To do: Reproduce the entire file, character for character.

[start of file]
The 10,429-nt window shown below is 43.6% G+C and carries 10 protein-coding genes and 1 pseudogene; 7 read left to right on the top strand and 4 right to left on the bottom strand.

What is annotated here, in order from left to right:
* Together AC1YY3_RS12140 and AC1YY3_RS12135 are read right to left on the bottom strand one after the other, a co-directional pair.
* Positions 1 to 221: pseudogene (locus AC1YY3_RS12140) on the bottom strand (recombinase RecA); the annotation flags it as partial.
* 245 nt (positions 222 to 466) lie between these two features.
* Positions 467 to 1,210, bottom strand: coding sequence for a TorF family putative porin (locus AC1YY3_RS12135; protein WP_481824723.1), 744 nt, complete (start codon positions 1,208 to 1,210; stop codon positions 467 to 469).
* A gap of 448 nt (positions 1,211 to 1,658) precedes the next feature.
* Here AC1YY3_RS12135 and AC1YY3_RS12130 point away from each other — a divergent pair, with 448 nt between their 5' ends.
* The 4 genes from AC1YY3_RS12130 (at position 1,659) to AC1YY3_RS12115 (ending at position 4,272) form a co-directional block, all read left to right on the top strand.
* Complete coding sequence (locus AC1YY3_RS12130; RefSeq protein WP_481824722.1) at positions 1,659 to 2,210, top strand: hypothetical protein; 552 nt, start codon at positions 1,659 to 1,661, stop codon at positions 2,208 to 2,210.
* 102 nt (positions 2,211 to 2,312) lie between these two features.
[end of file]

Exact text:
The 10,429-nt window shown below is 43.6% G+C and carries 10 protein-coding genes and 1 pseudogene; 7 read left to right on the top strand and 4 right to left on the bottom strand.

What is annotated here, in order from left to right:
* Together AC1YY3_RS12140 and AC1YY3_RS12135 are read right to left on the bottom strand one after the other, a co-directional pair.
* Positions 1 to 221: pseudogene (locus AC1YY3_RS12140) on the bottom strand (recombinase RecA); the annotation flags it as partial.
* 245 nt (positions 222 to 466) lie between these two features.
* Positions 467 to 1,210, bottom strand: coding sequence for a TorF family putative porin (locus AC1YY3_RS12135; protein WP_481824723.1), 744 nt, complete (start codon positions 1,208 to 1,210; stop codon positions 467 to 469).
* A gap of 448 nt (positions 1,211 to 1,658) precedes the next feature.
* Here AC1YY3_RS12135 and AC1YY3_RS12130 point away from each other — a divergent pair, with 448 nt between their 5' ends.
* The 4 genes from AC1YY3_RS12130 (at position 1,659) to AC1YY3_RS12115 (ending at position 4,272) form a co-directional block, all read left to right on the top strand.
* Complete coding sequence (locus AC1YY3_RS12130; RefSeq protein WP_481824722.1) at positions 1,659 to 2,210, top strand: hypothetical protein; 552 nt, start codon at positions 1,659 to 1,661, stop codon at positions 2,208 to 2,210.
* 102 nt (positions 2,211 to 2,312) lie between these two features.